Disney+ Boasts It Has Signed Up 10 Million Subscribers Since Launch


Executives at the Walt Disney Co. must be feeling pretty good about their brand new streaming service after the company announced Wednesday that it had signed up 10 million subscribers since it began operating on Tuesday.

While Disney+ faced a few technical problems during its initial launch on Tuesday, the service "has already achieved a major milestone" signing up 10 million accounts since it was launched, the Walt Disney Company said in a press release Wednesday. The technical problems were partly attributed to high demand from customers that had "exceeded out high expectations."

Disney's online streaming service was rolled out on Wednesday, offering nearly 500 films and 7,500 television episode from the valuable IPs that including Disney, Marvel, Pixar, and National Geographic. In addition to original content, such as the first live-action "Star Wars" series, "The Mandalorian," that is being released exclusively on the platform, users can browse all 30 seasons of the Fox animated comedy, "The Simpsons" as well as other classic animated shows in Disney's vault such as "Ducktales," "Rescue Rangers" and "X-Men."

Disney also made headlines for adding a content warning to several of its older shows and films, that says fans may encounter "outdated cultural depictions" in some of its movies, including "Dumbo" (1941), "The Aristocats (1970) and "The Jungle Book" (1967). The warning stems from characters and songs that contain racial stereotypes. As an example, a scene in "Dumbo" features two wise-cracking ravens that speak in a stereotypical "black" voice, and "The Jungle Book" suffers from a similar issue, with monkeys being depicted with negative, African and African-American traits. "Lady and the Tramp" has come under fire for the song "We Are Siamese" that is performed by two Siamese cats speaking in stereotypical accents and large buck teeth.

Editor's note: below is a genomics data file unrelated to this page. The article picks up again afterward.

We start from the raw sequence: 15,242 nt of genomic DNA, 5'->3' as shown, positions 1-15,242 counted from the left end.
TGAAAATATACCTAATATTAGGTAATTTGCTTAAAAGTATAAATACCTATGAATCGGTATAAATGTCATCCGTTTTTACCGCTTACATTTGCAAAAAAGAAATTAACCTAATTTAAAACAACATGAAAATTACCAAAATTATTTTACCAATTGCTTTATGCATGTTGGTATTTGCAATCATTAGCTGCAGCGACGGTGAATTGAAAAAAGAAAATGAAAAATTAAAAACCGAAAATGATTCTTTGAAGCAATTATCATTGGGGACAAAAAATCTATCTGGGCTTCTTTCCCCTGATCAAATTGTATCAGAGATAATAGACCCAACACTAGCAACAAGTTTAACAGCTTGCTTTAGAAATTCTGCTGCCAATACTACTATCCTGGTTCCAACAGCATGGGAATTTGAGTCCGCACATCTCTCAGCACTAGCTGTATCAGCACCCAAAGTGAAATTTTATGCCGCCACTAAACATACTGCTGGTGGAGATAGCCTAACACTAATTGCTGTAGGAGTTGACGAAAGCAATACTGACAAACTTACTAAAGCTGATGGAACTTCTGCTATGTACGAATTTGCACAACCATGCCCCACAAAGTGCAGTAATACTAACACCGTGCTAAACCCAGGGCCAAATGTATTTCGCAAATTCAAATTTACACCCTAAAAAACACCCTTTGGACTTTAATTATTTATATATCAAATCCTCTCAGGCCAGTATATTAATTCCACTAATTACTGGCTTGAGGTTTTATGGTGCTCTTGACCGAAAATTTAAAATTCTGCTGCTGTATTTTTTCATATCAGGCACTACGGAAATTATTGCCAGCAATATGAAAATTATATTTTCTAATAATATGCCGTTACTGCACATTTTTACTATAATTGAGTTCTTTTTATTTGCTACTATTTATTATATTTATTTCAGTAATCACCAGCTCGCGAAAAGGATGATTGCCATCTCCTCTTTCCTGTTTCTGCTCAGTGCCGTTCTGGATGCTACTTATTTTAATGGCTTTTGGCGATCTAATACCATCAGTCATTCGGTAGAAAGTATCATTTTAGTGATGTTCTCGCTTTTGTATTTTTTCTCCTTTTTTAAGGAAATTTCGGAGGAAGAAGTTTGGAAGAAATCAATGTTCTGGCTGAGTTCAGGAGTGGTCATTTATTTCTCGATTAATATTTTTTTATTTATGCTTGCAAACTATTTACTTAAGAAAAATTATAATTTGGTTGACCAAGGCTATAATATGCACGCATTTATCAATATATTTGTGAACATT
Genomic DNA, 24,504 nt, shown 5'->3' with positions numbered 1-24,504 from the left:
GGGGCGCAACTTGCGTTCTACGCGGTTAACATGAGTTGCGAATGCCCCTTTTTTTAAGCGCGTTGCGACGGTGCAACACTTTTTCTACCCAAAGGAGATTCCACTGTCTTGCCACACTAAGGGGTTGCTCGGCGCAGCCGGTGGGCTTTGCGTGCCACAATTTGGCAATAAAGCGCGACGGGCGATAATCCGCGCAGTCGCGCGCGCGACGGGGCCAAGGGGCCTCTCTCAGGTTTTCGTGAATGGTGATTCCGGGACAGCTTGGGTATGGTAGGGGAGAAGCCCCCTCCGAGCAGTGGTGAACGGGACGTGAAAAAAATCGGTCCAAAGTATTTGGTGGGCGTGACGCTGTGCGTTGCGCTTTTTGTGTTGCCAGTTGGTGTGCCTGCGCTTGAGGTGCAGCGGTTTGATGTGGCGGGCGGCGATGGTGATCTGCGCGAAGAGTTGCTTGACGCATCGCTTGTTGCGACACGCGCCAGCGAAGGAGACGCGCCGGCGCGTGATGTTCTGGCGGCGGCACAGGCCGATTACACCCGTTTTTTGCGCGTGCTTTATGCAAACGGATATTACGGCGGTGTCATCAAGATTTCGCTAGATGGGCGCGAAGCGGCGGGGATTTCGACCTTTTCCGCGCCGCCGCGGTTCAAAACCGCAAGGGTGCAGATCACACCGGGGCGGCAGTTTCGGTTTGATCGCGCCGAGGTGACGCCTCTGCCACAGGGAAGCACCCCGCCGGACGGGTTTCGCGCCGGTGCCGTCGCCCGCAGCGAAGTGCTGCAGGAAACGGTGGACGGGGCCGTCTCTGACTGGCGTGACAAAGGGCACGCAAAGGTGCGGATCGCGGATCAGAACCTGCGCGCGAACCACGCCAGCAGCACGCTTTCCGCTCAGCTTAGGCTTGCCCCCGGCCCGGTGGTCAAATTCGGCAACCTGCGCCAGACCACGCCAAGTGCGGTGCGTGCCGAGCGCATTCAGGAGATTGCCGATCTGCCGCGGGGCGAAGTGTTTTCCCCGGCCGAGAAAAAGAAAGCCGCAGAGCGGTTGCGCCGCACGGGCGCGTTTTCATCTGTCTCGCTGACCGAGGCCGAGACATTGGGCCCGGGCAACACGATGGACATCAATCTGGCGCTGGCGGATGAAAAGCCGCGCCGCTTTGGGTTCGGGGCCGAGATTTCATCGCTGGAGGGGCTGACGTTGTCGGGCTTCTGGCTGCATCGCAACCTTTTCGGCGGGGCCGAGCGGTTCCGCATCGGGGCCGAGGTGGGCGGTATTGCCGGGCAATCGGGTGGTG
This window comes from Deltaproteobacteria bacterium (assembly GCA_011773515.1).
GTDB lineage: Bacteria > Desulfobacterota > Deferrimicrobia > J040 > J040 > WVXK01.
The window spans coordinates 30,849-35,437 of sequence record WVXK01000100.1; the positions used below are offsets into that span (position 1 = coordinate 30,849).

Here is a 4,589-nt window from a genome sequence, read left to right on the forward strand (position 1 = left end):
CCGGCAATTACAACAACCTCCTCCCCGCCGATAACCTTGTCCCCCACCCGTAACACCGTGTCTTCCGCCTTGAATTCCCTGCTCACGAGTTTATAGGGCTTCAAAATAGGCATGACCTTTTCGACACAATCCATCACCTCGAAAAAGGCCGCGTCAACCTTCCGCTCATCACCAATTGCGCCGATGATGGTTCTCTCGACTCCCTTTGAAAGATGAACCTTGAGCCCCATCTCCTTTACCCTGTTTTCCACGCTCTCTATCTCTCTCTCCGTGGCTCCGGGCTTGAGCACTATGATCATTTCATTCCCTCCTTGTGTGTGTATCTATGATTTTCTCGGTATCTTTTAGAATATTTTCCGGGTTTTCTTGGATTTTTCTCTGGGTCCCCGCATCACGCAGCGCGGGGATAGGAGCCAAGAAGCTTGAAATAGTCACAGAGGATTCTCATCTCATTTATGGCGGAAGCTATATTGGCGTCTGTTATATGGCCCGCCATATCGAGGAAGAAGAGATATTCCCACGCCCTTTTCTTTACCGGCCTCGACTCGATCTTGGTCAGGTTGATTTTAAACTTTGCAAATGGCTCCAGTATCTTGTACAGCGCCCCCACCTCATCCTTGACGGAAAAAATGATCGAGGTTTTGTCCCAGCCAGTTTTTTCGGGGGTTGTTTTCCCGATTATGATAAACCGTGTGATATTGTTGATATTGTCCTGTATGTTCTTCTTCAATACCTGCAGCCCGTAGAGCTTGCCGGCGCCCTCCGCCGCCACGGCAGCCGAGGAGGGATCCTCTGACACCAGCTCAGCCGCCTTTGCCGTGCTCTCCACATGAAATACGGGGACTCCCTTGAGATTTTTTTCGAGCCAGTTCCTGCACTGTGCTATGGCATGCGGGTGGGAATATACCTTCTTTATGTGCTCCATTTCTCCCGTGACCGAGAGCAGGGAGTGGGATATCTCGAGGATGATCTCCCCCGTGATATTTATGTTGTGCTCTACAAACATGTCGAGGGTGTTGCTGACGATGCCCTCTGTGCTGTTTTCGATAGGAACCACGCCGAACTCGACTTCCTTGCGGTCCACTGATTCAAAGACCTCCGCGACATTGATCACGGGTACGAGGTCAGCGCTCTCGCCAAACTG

“This program is presented as originally created,” the warning reads. “It may contain outdated cultural depictions.”

One of the most infamous examples of cultural insensitivity, "Song of the South," will not be featured on the Disney+ app at all, because it has been criticized for its depiction of black people after the Civil War.

Photo: Getty Images


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